A YORK based company is consolidating ten years of development as it launches its first product to the consumer market.

Femeda, based in Long Marston, has created a new disposable pelvic floor exerciser, designed to tackle incontinence in women.

Following clinical trails in 2009, Femeda is now launching its product Pelviva, with plans to develop global sales by marketing the electro- stimulator's unique ability to tackle both forms of incontinence universally.

The company is chaired by Jim Bradley, former managing director of SCA, who was responsible for the roll-out of Tena Lady.

In a bid to devise a product that will treat the condition, which affects one in three women, rather than just manage it, Mr Bradley worked with the University of Manchester on its patented electrostimulation wave form, and set about creating a device to utilise it.

Alex Hewitt, commercial director at Femeda, said: "A third of all women suffer from bladder leakage and Pelviva is the first product of its kind that is really easy to use and is clinically proven to remedy this condition.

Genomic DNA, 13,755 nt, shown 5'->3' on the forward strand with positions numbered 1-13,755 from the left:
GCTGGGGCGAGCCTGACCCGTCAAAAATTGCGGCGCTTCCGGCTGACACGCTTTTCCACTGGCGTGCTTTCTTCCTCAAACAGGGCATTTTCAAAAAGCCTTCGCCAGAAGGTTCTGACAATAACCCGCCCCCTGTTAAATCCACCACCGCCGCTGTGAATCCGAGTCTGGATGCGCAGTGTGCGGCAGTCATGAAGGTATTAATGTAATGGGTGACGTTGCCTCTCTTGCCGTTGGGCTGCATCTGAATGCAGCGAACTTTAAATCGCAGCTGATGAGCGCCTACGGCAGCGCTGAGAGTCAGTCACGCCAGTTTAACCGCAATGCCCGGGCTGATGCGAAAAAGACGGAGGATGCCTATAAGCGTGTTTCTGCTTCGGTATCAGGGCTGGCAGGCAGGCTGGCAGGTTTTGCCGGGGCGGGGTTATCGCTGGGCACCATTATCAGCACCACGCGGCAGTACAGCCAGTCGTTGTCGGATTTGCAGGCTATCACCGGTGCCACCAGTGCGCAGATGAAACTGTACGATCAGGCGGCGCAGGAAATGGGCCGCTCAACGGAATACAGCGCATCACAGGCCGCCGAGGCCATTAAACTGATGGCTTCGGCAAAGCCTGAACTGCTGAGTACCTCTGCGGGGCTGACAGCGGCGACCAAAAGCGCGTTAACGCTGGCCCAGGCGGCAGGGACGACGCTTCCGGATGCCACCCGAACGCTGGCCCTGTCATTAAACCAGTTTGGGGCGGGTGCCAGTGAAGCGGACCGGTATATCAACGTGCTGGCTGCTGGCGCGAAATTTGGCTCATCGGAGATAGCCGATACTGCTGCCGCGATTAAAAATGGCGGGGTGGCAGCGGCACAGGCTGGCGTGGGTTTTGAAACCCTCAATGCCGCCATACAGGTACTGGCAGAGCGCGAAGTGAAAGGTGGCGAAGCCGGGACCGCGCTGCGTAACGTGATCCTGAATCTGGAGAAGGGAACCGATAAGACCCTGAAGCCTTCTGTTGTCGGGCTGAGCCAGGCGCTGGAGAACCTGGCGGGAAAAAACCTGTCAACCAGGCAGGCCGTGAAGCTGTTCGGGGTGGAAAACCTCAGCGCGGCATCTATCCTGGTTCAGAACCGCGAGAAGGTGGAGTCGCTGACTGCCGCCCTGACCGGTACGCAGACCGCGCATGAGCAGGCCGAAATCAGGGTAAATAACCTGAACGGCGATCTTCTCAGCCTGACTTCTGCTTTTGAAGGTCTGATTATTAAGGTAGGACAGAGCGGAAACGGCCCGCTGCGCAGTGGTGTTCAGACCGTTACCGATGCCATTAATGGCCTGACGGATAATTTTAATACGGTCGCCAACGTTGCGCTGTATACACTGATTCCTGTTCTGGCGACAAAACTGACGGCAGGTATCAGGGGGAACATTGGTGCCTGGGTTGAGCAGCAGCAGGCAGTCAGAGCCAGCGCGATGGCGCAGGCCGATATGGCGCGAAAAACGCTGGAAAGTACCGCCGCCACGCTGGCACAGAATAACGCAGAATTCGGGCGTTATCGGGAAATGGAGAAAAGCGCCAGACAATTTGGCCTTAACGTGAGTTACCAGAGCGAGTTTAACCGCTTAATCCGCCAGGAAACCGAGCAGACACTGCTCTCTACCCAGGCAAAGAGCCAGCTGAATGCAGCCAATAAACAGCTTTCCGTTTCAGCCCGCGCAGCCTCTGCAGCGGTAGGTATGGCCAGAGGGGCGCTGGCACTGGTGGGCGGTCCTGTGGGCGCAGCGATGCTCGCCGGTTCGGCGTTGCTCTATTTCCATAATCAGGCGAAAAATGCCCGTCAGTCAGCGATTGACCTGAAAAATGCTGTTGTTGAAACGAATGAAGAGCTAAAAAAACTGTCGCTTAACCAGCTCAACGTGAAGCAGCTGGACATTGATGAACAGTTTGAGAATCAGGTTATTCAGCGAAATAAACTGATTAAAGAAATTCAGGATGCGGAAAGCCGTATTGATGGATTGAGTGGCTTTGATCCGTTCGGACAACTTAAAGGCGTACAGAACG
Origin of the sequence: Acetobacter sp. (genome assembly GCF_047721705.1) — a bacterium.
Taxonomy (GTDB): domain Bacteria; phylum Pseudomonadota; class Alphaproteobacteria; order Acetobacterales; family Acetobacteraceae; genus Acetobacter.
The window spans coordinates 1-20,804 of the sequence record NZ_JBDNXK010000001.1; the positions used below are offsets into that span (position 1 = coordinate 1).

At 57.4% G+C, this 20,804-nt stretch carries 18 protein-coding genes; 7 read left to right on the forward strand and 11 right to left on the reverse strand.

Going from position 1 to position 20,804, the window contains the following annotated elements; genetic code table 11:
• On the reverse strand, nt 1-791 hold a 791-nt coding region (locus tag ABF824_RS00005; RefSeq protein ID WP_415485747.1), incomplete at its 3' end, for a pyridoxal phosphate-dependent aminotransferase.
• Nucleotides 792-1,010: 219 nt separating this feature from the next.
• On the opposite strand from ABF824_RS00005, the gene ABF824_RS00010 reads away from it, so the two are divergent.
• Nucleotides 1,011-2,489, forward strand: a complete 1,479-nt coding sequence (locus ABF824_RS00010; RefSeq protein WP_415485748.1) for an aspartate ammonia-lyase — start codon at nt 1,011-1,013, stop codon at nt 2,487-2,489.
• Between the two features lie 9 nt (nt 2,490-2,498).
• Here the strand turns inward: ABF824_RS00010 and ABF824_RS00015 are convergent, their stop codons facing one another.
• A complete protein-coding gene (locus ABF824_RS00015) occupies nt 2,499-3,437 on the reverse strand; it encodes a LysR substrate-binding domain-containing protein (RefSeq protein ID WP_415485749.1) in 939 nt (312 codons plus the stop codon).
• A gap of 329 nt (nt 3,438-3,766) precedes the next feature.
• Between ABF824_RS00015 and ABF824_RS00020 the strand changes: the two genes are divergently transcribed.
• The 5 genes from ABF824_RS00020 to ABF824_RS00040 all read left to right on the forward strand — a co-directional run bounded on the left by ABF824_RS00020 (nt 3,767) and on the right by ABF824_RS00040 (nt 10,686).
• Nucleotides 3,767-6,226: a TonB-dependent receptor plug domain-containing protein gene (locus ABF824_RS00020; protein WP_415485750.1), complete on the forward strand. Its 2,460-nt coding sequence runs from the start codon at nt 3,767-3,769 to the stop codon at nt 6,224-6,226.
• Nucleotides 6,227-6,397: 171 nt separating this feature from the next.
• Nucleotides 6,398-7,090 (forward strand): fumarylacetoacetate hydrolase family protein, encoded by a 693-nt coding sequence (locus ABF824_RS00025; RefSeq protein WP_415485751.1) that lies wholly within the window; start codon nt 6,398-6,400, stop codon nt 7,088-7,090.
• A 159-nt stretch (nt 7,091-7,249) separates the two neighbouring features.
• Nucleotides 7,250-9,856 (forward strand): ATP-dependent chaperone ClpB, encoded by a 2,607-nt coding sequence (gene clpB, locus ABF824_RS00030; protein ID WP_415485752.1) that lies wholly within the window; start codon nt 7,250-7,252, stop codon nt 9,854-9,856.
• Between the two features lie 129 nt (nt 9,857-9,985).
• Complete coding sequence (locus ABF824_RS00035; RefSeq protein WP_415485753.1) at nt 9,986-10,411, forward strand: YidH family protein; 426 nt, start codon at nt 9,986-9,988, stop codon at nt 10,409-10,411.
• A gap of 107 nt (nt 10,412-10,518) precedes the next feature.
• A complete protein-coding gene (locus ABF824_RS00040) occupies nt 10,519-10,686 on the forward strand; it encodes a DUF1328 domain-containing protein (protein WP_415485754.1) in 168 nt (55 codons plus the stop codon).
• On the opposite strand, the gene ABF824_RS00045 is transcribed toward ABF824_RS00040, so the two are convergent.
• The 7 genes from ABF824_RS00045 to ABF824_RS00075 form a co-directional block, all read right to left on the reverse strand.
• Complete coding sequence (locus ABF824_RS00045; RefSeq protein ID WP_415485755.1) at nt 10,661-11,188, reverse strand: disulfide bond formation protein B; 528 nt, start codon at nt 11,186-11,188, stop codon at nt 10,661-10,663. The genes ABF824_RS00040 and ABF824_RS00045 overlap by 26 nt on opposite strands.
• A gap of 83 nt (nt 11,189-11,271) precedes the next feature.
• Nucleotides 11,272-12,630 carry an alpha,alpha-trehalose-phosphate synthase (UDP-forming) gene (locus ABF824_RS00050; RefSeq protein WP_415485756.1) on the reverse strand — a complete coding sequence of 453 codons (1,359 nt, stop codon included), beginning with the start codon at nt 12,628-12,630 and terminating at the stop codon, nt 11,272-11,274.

"Since clinical trails we have been all about getting ready to go to market with Pelviva. We have been building the brand and scaling it up for manufacturing.

"We are building on something that can ultimately sit alongside Tena products in supermarkets. Us launching it on our website if the first stage of that."

As Pelviva is launched, Femeda has engaged Wetherby based Swift Research to carry out a national market research programme with the results being used to help grow the product into a global brand.

Mrs Hewitt added: "Swift Research will analyse feedback from women across the UK with the findings used to size the potential of the market and develop our future marketing and innovation strategy."

Kate Binner, account group manager for Swift, said: "Pelviva is a pioneering product which will have a life changing impact on women around the world.

"It is an exciting project for both companies and made all the more satisfying that it is being brought to market by two Yorkshire companies working closely together."